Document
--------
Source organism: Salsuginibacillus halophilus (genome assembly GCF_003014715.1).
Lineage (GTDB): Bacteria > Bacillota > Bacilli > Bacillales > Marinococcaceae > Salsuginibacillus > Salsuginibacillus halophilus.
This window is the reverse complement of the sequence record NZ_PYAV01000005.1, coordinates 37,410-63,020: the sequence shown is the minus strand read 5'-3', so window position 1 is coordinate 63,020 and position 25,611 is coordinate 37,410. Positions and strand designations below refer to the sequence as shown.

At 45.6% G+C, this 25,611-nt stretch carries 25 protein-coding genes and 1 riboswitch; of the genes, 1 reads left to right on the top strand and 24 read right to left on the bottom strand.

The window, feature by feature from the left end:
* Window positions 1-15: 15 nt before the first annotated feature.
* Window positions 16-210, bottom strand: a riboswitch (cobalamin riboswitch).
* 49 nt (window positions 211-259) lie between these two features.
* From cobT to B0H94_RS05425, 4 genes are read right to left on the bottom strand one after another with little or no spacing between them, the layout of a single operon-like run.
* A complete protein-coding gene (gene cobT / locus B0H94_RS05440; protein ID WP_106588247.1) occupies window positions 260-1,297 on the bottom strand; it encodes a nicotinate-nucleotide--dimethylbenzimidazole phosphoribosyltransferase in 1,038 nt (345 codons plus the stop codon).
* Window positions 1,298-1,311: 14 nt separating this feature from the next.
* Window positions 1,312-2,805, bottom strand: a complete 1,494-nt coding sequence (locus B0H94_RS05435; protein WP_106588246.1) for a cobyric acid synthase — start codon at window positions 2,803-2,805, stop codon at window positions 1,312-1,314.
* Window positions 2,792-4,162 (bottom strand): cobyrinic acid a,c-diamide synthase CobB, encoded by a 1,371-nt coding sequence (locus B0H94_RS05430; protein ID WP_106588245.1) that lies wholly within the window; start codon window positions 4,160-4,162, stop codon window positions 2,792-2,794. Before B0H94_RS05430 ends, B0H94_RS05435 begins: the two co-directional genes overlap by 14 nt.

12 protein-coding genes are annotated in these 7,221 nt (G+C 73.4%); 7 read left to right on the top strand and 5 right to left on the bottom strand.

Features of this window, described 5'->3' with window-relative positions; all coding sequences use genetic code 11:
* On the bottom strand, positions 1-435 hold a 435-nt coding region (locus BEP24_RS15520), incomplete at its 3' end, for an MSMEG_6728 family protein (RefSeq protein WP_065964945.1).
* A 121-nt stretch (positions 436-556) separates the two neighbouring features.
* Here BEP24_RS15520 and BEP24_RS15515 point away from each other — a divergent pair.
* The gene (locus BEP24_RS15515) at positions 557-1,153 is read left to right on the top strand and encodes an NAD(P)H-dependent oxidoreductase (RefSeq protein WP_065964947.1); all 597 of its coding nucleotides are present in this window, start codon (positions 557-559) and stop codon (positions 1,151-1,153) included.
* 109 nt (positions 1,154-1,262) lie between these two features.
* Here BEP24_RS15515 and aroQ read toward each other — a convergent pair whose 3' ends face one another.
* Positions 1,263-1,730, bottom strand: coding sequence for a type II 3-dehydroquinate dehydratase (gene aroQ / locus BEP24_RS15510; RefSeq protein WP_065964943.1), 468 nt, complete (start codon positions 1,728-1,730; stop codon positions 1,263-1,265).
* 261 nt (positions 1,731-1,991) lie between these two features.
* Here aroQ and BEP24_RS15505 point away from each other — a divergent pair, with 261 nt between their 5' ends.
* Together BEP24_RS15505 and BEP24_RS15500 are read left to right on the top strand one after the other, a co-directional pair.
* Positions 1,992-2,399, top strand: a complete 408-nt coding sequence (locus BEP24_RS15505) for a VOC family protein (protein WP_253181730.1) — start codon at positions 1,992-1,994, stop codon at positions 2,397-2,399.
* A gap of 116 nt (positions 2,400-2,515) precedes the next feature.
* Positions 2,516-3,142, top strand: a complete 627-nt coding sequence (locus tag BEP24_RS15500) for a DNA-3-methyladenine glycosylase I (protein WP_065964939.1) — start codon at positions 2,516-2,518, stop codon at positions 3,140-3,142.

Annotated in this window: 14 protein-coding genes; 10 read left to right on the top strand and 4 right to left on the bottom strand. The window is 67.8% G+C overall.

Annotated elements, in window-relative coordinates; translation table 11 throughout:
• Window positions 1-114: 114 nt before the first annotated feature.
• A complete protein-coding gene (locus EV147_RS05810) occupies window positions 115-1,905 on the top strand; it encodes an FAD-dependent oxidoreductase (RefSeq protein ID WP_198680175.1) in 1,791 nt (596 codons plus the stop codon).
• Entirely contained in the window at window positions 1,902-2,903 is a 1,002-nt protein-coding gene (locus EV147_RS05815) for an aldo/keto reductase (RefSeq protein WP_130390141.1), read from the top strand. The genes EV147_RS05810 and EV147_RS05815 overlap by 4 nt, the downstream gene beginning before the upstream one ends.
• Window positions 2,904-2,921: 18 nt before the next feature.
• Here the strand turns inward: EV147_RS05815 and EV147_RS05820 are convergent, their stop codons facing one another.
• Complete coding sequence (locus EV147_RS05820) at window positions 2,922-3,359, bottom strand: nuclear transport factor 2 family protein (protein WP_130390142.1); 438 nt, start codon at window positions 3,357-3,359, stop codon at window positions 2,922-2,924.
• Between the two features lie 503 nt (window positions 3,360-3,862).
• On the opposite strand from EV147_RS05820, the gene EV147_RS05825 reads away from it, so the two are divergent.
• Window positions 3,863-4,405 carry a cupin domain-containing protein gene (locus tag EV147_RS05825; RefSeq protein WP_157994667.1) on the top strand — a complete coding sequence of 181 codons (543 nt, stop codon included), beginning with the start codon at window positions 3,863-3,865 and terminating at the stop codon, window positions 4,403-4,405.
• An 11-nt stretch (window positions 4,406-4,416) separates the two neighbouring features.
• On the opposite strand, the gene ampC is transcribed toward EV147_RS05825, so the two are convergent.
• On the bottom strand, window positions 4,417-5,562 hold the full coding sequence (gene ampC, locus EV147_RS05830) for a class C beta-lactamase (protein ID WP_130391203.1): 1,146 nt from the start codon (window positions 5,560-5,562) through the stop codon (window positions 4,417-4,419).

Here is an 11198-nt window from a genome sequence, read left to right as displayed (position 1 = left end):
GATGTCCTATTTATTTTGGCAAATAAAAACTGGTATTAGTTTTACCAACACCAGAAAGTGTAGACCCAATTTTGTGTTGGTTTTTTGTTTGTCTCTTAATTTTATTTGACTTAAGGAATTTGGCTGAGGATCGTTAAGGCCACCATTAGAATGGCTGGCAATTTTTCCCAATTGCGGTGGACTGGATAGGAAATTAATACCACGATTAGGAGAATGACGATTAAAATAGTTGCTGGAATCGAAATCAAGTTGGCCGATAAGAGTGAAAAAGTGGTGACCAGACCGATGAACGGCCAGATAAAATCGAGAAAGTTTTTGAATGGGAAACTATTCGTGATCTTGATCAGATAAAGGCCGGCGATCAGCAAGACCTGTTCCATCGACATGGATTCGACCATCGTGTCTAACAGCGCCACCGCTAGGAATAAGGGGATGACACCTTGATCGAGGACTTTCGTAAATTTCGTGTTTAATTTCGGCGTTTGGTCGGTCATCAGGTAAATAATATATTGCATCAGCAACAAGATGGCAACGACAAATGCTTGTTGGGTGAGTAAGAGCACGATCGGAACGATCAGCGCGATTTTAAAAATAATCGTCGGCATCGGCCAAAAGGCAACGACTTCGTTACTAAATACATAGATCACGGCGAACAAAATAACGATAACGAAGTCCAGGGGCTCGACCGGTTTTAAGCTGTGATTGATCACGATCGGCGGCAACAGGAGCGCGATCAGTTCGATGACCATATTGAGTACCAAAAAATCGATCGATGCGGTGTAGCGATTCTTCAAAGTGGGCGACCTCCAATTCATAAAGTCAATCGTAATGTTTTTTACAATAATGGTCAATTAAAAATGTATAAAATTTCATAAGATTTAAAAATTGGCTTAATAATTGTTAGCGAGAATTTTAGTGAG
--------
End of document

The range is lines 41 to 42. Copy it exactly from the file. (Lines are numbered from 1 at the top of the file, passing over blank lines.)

• On the opposite strand, the gene ampC is transcribed toward EV147_RS05825, so the two are convergent.
• On the bottom strand, window positions 4,417-5,562 hold the full coding sequence (gene ampC, locus EV147_RS05830) for a class C beta-lactamase (protein ID WP_130391203.1): 1,146 nt from the start codon (window positions 5,560-5,562) through the stop codon (window positions 4,417-4,419).